Memories are an integral part of being human. They haunt us, we cherish them, and in our lives we collect more of them with each new experience. Without memory, you would not be able to maintain a relationship, drive your car, talk to your children, read a poem, watch television, or do much of anything at all. Memory: A Very Short Introduction explores the fascinating intricacies of human memory. Is it one thing or many? Why does it seem to work well sometimes and not others? What happens when it "goes wrong"? Can it be improved or manipulated through techniques such as mnemonic rhymes or "brain implants"? How does memory change as we age? And what about so-called recovered memories--can they be relied upon as a record of what actually happened in our personal past? This book brings together our most recent knowledge to address (in a scientifically rigorous but highly accessible way) these and many other important questions about how memory works, and why we can't live without it.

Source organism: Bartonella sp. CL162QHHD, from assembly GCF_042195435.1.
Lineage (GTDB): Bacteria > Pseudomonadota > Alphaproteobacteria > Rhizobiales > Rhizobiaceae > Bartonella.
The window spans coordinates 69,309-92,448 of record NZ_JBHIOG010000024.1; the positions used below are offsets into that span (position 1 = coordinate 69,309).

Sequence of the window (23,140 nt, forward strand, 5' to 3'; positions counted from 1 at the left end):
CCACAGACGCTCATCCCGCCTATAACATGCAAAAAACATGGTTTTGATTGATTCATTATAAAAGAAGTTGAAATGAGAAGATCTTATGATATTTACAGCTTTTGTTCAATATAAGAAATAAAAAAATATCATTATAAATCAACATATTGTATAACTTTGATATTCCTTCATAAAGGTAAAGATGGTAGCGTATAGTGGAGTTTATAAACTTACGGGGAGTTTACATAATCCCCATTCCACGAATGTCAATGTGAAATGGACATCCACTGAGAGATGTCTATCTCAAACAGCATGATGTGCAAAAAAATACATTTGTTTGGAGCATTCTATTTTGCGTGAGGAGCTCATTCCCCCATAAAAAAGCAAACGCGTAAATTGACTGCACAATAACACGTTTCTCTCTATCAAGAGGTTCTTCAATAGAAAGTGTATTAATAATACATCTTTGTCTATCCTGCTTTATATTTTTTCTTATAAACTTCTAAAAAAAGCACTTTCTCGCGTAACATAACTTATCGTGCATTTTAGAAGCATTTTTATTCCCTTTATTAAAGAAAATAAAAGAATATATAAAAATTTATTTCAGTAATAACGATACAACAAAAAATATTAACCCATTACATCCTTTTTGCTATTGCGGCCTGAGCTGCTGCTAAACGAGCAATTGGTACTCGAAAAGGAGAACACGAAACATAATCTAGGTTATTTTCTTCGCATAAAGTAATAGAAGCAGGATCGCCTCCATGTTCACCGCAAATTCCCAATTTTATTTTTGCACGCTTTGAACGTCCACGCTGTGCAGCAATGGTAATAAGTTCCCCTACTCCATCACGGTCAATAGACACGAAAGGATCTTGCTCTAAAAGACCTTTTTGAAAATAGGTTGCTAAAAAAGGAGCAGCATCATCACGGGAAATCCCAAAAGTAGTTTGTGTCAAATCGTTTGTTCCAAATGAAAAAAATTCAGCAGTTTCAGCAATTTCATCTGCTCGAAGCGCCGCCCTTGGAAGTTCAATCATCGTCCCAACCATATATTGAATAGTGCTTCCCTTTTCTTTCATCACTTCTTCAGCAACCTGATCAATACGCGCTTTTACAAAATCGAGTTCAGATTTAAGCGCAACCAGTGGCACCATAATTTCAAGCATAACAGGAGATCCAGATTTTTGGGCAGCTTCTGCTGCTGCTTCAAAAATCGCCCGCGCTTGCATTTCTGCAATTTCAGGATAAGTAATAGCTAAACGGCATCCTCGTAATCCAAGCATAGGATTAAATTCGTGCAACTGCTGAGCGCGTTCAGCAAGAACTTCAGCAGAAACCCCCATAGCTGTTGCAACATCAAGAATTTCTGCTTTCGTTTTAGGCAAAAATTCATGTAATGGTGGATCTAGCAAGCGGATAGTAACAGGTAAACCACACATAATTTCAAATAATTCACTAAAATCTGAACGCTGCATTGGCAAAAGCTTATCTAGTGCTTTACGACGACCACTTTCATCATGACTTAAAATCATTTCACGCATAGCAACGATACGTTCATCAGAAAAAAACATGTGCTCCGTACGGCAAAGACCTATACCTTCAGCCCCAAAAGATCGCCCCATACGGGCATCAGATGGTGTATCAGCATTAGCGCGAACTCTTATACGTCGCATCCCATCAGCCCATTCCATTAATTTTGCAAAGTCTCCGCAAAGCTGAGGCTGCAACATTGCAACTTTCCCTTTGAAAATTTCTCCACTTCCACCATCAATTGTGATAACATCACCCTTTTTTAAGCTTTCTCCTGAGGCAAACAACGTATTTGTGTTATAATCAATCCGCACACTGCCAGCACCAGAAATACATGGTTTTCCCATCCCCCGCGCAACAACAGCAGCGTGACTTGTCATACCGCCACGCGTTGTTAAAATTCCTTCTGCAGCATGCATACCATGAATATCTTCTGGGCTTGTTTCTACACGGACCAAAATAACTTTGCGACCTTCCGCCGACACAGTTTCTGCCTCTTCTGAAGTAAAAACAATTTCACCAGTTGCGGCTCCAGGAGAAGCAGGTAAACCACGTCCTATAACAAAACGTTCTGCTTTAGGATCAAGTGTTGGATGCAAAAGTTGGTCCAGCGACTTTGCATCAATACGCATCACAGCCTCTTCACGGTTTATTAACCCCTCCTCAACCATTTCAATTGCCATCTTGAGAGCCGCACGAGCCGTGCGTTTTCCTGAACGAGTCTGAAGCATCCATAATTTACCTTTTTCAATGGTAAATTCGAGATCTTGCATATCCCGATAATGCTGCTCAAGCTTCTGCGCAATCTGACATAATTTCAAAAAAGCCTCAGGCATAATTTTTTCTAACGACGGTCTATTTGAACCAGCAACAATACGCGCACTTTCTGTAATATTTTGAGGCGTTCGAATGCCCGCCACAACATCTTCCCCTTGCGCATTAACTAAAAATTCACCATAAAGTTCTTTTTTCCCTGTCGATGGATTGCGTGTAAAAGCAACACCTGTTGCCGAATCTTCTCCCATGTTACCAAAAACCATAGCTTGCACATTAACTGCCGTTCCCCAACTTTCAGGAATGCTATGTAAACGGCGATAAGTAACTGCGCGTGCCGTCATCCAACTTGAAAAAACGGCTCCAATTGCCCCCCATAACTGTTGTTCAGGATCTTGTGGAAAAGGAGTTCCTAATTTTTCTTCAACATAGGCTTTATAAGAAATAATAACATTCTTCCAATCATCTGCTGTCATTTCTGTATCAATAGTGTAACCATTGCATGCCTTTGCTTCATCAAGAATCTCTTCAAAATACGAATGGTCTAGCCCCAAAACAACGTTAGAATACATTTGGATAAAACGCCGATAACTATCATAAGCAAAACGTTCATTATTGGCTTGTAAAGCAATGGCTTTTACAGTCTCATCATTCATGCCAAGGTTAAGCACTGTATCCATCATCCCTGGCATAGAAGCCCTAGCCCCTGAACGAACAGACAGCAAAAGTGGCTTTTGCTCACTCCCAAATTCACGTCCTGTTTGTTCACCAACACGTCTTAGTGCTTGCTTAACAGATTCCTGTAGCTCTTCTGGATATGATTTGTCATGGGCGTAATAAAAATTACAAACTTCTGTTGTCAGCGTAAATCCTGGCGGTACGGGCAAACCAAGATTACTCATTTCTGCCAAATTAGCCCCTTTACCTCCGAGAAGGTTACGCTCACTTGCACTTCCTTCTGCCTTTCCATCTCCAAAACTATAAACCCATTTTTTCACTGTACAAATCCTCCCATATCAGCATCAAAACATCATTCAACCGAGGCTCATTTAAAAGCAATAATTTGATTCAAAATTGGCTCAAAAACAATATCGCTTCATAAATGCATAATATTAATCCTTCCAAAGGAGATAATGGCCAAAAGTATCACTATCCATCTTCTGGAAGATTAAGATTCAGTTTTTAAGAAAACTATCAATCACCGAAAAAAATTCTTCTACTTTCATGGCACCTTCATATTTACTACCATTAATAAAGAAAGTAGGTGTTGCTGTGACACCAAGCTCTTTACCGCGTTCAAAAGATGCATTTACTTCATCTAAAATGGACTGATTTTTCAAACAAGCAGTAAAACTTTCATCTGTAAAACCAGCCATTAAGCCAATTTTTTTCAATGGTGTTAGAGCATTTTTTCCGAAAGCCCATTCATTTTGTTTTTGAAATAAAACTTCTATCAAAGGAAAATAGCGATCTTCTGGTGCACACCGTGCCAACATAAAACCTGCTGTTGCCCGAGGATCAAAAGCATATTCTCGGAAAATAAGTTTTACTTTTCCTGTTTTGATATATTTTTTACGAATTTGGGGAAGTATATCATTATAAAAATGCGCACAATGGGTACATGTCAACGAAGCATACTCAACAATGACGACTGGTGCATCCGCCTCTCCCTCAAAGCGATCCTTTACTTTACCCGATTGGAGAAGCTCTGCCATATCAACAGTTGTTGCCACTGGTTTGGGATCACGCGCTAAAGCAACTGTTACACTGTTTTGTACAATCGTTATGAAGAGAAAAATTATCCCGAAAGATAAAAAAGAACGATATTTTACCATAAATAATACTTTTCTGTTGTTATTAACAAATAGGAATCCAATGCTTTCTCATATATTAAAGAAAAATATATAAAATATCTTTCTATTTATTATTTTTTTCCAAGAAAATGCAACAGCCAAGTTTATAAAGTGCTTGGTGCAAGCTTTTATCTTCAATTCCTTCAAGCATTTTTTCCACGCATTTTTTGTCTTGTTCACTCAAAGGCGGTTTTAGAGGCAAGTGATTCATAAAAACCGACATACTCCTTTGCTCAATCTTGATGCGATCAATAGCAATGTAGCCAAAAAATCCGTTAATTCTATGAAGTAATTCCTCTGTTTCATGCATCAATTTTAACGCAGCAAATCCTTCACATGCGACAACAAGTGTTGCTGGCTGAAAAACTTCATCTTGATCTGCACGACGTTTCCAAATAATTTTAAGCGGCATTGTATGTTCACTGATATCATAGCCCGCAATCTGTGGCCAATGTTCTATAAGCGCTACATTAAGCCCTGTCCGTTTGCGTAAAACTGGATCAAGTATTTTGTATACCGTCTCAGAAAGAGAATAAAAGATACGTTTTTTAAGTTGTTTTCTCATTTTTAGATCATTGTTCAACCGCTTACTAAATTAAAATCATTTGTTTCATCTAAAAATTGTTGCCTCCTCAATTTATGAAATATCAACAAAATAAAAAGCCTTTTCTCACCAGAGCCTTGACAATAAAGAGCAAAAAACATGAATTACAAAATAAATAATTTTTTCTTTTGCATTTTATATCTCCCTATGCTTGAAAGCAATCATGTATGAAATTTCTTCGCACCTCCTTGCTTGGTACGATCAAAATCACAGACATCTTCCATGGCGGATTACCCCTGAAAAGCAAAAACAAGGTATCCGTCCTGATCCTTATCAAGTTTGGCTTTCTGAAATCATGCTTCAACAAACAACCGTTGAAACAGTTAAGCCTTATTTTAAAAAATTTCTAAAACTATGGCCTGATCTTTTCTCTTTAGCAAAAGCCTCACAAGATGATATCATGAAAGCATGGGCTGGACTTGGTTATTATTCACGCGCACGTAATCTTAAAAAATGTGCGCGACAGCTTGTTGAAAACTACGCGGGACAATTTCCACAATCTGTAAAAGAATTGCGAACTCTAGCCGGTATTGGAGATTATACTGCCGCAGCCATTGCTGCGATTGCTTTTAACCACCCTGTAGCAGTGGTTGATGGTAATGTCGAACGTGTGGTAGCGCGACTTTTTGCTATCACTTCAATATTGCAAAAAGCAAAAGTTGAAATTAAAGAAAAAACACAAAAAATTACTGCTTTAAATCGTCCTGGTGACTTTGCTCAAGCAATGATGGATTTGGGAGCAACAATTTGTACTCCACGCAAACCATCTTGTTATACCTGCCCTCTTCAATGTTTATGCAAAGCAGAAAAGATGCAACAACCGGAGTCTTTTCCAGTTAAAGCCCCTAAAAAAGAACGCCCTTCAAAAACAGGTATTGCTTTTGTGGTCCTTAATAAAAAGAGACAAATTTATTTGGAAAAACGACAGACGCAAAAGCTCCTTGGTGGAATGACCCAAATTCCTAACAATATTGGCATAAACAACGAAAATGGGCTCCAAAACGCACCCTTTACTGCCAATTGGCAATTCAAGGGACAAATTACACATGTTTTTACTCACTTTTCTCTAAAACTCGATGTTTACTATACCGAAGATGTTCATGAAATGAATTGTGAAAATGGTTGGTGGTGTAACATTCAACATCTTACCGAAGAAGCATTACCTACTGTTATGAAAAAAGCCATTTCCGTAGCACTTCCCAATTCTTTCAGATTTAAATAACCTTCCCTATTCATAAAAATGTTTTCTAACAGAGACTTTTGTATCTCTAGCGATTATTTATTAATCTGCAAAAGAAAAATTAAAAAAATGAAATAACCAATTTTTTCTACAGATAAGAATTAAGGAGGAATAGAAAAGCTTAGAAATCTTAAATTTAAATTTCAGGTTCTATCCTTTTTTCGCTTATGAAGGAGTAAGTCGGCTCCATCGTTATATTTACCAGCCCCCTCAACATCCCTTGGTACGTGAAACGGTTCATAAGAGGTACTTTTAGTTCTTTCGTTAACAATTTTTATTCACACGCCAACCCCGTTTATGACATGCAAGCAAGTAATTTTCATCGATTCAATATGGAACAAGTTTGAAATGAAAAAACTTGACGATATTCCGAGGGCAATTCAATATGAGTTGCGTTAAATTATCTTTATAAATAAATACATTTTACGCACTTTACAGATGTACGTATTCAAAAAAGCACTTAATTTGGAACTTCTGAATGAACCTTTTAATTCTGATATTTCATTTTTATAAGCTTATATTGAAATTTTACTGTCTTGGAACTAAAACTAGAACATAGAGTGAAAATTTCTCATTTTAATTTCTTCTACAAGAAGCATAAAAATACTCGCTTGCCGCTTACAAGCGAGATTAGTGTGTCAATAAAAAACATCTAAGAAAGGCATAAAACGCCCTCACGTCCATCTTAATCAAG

About the Series: Combining authority with wit, accessibility, and style, Very Short Introductions offer an introduction to some of life's most interesting topics. Written by experts for the newcomer, they demonstrate the finest contemporary thinking about the central problems and issues in hundreds of key topics, from philosophy to Freud, quantum theory to Islam.
Paperback: 144 pages
Publisher: Oxford University Press; 1st edition (December 15, 2008)
Product Dimensions: 6.8 x 0.4 x 4.3 inches / 17 x 1 x 11 cm
Shipping Weight: 5 ounces / 142 g
Dr. Jonathan Foster is a Clinical Professor affiliated with Curtin University, the University of Western Australia and the Telethon Institute. He works part-time in the Neurosciences Unit, Health Department of WA and in Private Practice. He has over 25 years' experience working in the field of memory and memory disorders, with over 100 peer-reviewed publications.